Plugging this in to equation (*), we see that (*q*′−*q*)*b* = 0. Since *b* > 0, we have that *q*′−*q* = 0, so *q* = *q*′, as required.

Base *b* representation is a way to write numbers using the digits {0, 1, …, (*b* − 1)}.

Common bases:

you use base 10 (

**decimal**) every day (digits are {0, 1, ..., 9})base 2 (

**binary**) uses digits {0, 1}. It is convenient for digital logic, a digit (called a**bit**) can be represented using a single wire: the wire has high voltage for 1, low for 0. Binary numbers are often designated by a trailing b: for example 1101b.base 16 (

**hexadecimal**) uses the digits {0, 1, 2, ..., 9,*A*,*B*,*C*,*D*,*E*,*F*}. it is useful becausee a single digit can be represented using 4 bits. Hex numbers are often written with a prefix of "0x": for example 0xFC39.base 8 (

**octal**) uses the digits {0, 1, 2, ..., 7}, and is occasionally used when 3-bit numbers are useful.

A string of digits in base *b*, written (*a*_{n}*a*_{n − 1}...*a*_{3}*a*_{2}*a*_{1}*a*_{0})_{b}, represents the number *a*_{0}*b*^{0} + *a*_{1}*b*^{1} + *a*_{2}*b*^{2} + ⋯ + *a*_{n}*b*^{n}.

There are two ways to work with numbers in base b. The hard way: convert to base 10, apply the algorithms you already know for addition and multiplication, convert back.

The easy way: use the algorithms you already know for addition, multiplication, division, but remember that (10)_{b} stands for *b* and not 10.

We did examples with long addition. Long multiplication and division work the same way.

**Theorem**: for any *a* and *b* ≥ 2, you can write *a* in base *b*. That is, there are digits *d*_{0}, *d*_{1}, ..., *d*_{n} such that (*d*_{n}*d*_{n − 1}...*d*_{2}*d*_{1}*d*_{0})_{b} = *a*.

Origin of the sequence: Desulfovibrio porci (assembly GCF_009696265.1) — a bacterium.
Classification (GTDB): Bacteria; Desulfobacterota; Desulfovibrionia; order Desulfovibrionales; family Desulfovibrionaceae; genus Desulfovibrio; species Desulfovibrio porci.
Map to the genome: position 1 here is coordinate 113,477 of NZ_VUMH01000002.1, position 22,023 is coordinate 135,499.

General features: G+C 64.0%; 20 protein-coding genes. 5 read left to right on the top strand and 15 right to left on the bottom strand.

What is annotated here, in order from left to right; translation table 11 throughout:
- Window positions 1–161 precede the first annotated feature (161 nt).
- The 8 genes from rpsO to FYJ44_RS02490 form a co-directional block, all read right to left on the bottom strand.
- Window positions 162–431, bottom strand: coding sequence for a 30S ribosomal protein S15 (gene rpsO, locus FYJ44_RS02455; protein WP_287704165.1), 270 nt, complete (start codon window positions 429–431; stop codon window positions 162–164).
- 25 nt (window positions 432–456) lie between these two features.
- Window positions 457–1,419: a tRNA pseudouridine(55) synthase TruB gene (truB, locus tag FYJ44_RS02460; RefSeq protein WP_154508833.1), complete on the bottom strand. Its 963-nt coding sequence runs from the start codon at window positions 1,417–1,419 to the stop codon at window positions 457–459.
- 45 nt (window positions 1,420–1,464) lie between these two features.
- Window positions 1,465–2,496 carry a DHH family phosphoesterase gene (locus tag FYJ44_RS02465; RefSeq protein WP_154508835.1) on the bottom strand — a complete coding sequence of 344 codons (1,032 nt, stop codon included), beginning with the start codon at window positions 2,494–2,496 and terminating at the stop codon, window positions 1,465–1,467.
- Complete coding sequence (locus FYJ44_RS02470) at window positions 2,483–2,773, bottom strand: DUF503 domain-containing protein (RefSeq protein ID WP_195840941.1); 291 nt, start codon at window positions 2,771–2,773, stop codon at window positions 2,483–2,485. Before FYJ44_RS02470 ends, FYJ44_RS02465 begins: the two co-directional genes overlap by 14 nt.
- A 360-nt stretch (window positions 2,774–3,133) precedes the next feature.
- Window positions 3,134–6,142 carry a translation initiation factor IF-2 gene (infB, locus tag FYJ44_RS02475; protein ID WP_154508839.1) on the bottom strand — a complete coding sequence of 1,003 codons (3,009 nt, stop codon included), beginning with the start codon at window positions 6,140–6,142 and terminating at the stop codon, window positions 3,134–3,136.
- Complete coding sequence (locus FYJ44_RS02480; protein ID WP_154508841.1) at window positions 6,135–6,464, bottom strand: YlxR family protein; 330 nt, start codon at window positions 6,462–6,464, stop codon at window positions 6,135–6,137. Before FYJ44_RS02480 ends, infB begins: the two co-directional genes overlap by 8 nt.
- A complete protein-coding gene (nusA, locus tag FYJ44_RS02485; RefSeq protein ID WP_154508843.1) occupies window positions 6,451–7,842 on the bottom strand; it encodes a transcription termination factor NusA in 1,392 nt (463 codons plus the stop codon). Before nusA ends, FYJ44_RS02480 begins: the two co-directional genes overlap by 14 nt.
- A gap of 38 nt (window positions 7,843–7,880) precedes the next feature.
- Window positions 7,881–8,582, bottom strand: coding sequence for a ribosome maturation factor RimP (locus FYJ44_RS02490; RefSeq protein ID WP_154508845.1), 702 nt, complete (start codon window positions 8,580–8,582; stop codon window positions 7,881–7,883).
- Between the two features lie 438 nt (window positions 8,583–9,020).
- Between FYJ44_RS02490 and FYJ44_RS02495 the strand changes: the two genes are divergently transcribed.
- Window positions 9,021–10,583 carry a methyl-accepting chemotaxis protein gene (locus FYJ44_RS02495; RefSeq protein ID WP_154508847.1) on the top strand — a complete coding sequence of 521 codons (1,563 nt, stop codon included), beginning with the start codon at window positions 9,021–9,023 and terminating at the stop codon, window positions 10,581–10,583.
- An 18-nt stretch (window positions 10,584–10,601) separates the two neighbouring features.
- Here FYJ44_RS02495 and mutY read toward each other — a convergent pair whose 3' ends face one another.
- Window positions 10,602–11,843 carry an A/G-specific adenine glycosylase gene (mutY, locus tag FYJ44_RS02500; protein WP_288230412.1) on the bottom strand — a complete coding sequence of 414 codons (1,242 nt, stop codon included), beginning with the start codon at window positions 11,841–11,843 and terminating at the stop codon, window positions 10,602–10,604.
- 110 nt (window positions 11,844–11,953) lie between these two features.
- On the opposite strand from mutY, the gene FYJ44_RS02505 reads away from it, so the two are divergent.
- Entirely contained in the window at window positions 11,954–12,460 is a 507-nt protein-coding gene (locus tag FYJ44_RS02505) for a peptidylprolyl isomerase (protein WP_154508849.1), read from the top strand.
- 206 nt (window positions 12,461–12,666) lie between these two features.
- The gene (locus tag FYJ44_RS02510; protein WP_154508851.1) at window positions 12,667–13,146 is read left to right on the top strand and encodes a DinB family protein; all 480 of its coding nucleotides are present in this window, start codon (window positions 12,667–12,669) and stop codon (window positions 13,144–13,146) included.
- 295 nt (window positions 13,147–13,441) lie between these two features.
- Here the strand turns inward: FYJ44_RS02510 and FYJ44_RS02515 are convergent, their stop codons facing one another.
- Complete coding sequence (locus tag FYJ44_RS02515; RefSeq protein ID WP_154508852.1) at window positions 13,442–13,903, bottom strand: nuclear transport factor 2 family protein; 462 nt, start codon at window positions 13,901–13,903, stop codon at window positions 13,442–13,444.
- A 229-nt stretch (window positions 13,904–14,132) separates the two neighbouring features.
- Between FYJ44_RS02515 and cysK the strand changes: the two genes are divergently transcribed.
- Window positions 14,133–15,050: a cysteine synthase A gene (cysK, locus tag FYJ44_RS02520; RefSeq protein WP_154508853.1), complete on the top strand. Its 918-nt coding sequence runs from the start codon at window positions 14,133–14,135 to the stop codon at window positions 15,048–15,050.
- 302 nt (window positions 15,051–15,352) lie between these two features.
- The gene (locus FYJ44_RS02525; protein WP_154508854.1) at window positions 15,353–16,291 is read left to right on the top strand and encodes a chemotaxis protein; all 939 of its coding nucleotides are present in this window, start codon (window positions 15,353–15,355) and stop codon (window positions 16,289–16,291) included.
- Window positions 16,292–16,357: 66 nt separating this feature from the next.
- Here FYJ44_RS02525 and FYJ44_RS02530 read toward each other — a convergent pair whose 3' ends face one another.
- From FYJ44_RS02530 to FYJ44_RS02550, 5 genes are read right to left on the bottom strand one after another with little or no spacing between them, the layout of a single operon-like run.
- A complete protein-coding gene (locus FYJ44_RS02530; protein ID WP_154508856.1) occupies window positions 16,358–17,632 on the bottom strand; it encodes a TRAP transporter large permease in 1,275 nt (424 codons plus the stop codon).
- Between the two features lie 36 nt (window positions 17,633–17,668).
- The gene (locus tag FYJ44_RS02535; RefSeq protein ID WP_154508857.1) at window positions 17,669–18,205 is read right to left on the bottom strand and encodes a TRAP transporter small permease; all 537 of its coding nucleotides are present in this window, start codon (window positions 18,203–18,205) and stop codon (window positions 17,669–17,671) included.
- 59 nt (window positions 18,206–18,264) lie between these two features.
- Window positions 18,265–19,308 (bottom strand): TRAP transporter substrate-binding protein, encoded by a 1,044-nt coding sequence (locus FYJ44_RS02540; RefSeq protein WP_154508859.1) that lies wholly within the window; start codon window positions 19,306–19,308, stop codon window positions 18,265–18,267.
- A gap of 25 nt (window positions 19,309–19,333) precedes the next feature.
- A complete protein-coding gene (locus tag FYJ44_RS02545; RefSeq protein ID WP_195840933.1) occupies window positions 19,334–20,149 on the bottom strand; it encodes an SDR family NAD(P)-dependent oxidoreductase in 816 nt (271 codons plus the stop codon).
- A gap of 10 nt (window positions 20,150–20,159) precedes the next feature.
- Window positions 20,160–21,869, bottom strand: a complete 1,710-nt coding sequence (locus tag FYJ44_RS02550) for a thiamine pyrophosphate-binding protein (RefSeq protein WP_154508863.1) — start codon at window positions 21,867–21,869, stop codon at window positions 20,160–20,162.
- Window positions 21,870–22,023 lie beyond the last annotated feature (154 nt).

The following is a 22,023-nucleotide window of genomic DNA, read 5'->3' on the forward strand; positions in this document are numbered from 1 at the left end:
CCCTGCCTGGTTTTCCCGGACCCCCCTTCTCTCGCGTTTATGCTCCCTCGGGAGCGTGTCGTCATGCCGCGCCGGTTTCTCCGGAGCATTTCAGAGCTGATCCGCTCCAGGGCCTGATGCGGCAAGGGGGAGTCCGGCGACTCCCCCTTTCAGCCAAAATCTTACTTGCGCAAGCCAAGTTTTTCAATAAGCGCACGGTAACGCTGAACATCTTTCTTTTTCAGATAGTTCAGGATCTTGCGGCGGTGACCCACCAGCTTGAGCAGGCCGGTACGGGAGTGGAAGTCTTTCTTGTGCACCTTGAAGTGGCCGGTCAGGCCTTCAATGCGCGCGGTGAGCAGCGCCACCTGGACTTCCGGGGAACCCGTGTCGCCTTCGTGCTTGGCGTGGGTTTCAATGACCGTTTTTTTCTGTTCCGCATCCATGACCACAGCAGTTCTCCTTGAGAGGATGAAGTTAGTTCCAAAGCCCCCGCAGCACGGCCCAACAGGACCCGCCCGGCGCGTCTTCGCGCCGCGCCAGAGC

**Note**: as with the division algorithm, the proof of this theorem contains the algorithm used to construct the base-b representation.

**Proof**: by strong induction on *a*. In the base case, we can choose *d*_{i} = 0. Then since *b* > 1, *b* > *d*_{0}, and *a* = *d*_{0} = (*d*_{0})_{b}.

For the inductive step, assume that any number *k* < *a* can be written in base *b*. We wish to write *a* in base *b*. To do so, use Euclidean division to write *a* = *q**b* + *r*. Let *d*_{0} = *r*. By the inductive hypothesis, we can write *q* in base *b*: *q* = (*d*_{l}′*d*_{l − 1}′...*d*_{2}′*d*_{1}′*d*_{0}′) (we have to check that *q* < *a*, but this is true).

It turns out that these digits of *q* are also the higher digits of *a*. That is, *d*_{1} = *d*′_{0} and *d*_{2} = *d*′_{1} and so on. To check this, we know:

$$q = \sum_{i=0}^l d_i'b^i$$

We also know that *a* = *q**b* + *r*, so

$$a = qb + r = b(\sum_{i=0}^l d_i'b^i) + r = d_0 + \sum_{i=0}^l d_i'b^{i+1} = d_0 + \sum_{i=0}^l d_{i+1}b^{i+1}$$

By changing *i* to *j* − 1 in the summation this becomes

$$a = d_0 + \sum_{j=1}^{l+1} d_jb^j = \sum_{j=0}^{l+1} d_jb^j$$

which shows that (*d*_{i}) is the base *b* representation of *n*.

**Note**: we stated (but did not prove) that the base *b* representation is unique (just as quotient and remainder are), this is a good exercise. It follows directly from the uniqueness of the quotient and remainder.